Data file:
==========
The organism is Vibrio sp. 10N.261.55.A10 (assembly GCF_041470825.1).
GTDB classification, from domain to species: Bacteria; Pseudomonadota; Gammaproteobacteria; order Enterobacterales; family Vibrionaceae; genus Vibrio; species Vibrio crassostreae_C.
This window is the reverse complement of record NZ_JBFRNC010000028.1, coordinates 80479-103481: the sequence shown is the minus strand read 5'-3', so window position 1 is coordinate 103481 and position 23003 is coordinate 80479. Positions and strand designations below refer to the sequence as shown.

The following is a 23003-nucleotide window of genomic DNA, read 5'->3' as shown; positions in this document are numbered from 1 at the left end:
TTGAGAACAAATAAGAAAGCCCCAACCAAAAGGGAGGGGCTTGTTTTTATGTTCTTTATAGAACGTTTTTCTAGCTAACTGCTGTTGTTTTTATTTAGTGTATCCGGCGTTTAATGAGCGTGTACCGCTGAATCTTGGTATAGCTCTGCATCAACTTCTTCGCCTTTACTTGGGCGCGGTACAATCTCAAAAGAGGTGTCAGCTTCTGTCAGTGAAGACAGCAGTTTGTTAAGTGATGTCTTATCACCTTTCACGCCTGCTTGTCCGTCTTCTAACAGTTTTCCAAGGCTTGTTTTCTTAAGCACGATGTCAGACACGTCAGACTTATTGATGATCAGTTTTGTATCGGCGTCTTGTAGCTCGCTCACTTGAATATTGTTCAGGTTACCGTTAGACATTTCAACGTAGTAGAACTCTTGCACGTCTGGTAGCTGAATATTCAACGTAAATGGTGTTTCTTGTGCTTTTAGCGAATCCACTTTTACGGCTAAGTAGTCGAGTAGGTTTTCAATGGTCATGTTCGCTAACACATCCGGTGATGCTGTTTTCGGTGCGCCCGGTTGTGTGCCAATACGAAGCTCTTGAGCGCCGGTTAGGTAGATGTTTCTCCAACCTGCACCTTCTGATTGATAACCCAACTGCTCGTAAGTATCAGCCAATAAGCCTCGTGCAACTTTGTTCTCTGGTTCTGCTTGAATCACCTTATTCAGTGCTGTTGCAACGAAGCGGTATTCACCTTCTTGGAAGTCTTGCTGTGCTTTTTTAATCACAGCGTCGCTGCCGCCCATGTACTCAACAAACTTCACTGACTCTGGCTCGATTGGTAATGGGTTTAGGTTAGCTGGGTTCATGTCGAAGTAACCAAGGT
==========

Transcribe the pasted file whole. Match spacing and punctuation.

The organism is Vibrio sp. 10N.261.55.A10 (assembly GCF_041470825.1).
GTDB classification, from domain to species: Bacteria; Pseudomonadota; Gammaproteobacteria; order Enterobacterales; family Vibrionaceae; genus Vibrio; species Vibrio crassostreae_C.
This window is the reverse complement of record NZ_JBFRNC010000028.1, coordinates 80479-103481: the sequence shown is the minus strand read 5'-3', so window position 1 is coordinate 103481 and position 23003 is coordinate 80479. Positions and strand designations below refer to the sequence as shown.

The following is a 23003-nucleotide window of genomic DNA, read 5'->3' as shown; positions in this document are numbered from 1 at the left end:
TTGAGAACAAATAAGAAAGCCCCAACCAAAAGGGAGGGGCTTGTTTTTATGTTCTTTATAGAACGTTTTTCTAGCTAACTGCTGTTGTTTTTATTTAGTGTATCCGGCGTTTAATGAGCGTGTACCGCTGAATCTTGGTATAGCTCTGCATCAACTTCTTCGCCTTTACTTGGGCGCGGTACAATCTCAAAAGAGGTGTCAGCTTCTGTCAGTGAAGACAGCAGTTTGTTAAGTGATGTCTTATCACCTTTCACGCCTGCTTGTCCGTCTTCTAACAGTTTTCCAAGGCTTGTTTTCTTAAGCACGATGTCAGACACGTCAGACTTATTGATGATCAGTTTTGTATCGGCGTCTTGTAGCTCGCTCACTTGAATATTGTTCAGGTTACCGTTAGACATTTCAACGTAGTAGAACTCTTGCACGTCTGGTAGCTGAATATTCAACGTAAATGGTGTTTCTTGTGCTTTTAGCGAATCCACTTTTACGGCTAAGTAGTCGAGTAGGTTTTCAATGGTCATGTTCGCTAACACATCCGGTGATGCTGTTTTCGGTGCGCCCGGTTGTGTGCCAATACGAAGCTCTTGAGCGCCGGTTAGGTAGATGTTTCTCCAACCTGCACCTTCTGATTGATAACCCAACTGCTCGTAAGTATCAGCCAATAAGCCTCGTGCAACTTTGTTCTCTGGTTCTGCTTGAATCACCTTATTCAGTGCTGTTGCAACGAAGCGGTATTCACCTTCTTGGAAGTCTTGCTGTGCTTTTTTAATCACAGCGTCGCTGCCGCCCATGTACTCAACAAACTTCACTGACTCTGGCTCGATTGGTAATGGGTTTAGGTTAGCTGGGTTCATGTCGAAGTAACCAAGGT